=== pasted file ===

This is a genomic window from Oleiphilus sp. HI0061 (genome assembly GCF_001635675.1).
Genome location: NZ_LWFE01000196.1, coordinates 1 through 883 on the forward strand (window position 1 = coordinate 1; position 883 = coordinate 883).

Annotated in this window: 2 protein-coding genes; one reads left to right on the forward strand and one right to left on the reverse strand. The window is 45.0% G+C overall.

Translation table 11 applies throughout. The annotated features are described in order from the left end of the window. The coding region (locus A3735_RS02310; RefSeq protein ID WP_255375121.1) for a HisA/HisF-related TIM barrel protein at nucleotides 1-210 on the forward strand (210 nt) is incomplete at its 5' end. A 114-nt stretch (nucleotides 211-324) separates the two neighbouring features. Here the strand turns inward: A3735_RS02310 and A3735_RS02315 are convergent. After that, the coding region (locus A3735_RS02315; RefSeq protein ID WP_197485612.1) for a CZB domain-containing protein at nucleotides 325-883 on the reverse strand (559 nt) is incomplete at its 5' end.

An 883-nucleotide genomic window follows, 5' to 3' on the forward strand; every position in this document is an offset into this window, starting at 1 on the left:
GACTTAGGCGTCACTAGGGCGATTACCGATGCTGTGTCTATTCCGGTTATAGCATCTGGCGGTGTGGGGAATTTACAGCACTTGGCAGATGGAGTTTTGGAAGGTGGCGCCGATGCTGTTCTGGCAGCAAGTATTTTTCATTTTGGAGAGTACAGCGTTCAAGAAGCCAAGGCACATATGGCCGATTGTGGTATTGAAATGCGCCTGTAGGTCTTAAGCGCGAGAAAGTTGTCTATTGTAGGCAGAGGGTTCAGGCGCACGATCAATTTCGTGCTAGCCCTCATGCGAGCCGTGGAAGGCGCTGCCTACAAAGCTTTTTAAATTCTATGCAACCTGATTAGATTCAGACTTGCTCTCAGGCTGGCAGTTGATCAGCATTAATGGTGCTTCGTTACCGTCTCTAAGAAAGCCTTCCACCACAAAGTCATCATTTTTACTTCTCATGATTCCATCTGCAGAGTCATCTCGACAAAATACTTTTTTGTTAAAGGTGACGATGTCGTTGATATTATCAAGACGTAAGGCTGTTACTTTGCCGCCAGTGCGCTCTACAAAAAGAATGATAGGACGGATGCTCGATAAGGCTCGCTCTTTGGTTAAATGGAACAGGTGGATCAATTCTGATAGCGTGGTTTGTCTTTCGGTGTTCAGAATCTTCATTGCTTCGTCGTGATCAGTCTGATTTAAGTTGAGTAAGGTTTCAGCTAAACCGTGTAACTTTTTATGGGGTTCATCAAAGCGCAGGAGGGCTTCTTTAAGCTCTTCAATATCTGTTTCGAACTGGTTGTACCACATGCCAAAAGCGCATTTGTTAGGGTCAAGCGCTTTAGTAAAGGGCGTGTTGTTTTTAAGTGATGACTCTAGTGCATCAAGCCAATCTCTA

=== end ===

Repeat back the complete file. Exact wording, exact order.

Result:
This is a genomic window from Oleiphilus sp. HI0061 (genome assembly GCF_001635675.1).
Genome location: NZ_LWFE01000196.1, coordinates 1 through 883 on the forward strand (window position 1 = coordinate 1; position 883 = coordinate 883).

Annotated in this window: 2 protein-coding genes; one reads left to right on the forward strand and one right to left on the reverse strand. The window is 45.0% G+C overall.

Translation table 11 applies throughout. The annotated features are described in order from the left end of the window. The coding region (locus A3735_RS02310; RefSeq protein ID WP_255375121.1) for a HisA/HisF-related TIM barrel protein at nucleotides 1-210 on the forward strand (210 nt) is incomplete at its 5' end. A 114-nt stretch (nucleotides 211-324) separates the two neighbouring features. Here the strand turns inward: A3735_RS02310 and A3735_RS02315 are convergent. After that, the coding region (locus A3735_RS02315; RefSeq protein ID WP_197485612.1) for a CZB domain-containing protein at nucleotides 325-883 on the reverse strand (559 nt) is incomplete at its 5' end.

An 883-nucleotide genomic window follows, 5' to 3' on the forward strand; every position in this document is an offset into this window, starting at 1 on the left:
GACTTAGGCGTCACTAGGGCGATTACCGATGCTGTGTCTATTCCGGTTATAGCATCTGGCGGTGTGGGGAATTTACAGCACTTGGCAGATGGAGTTTTGGAAGGTGGCGCCGATGCTGTTCTGGCAGCAAGTATTTTTCATTTTGGAGAGTACAGCGTTCAAGAAGCCAAGGCACATATGGCCGATTGTGGTATTGAAATGCGCCTGTAGGTCTTAAGCGCGAGAAAGTTGTCTATTGTAGGCAGAGGGTTCAGGCGCACGATCAATTTCGTGCTAGCCCTCATGCGAGCCGTGGAAGGCGCTGCCTACAAAGCTTTTTAAATTCTATGCAACCTGATTAGATTCAGACTTGCTCTCAGGCTGGCAGTTGATCAGCATTAATGGTGCTTCGTTACCGTCTCTAAGAAAGCCTTCCACCACAAAGTCATCATTTTTACTTCTCATGATTCCATCTGCAGAGTCATCTCGACAAAATACTTTTTTGTTAAAGGTGACGATGTCGTTGATATTATCAAGACGTAAGGCTGTTACTTTGCCGCCAGTGCGCTCTACAAAAAGAATGATAGGACGGATGCTCGATAAGGCTCGCTCTTTGGTTAAATGGAACAGGTGGATCAATTCTGATAGCGTGGTTTGTCTTTCGGTGTTCAGAATCTTCATTGCTTCGTCGTGATCAGTCTGATTTAAGTTGAGTAAGGTTTCAGCTAAACCGTGTAACTTTTTATGGGGTTCATCAAAGCGCAGGAGGGCTTCTTTAAGCTCTTCAATATCTGTTTCGAACTGGTTGTACCACATGCCAAAAGCGCATTTGTTAGGGTCAAGCGCTTTAGTAAAGGGCGTGTTGTTTTTAAGTGATGACTCTAGTGCATCAAGCCAATCTCTA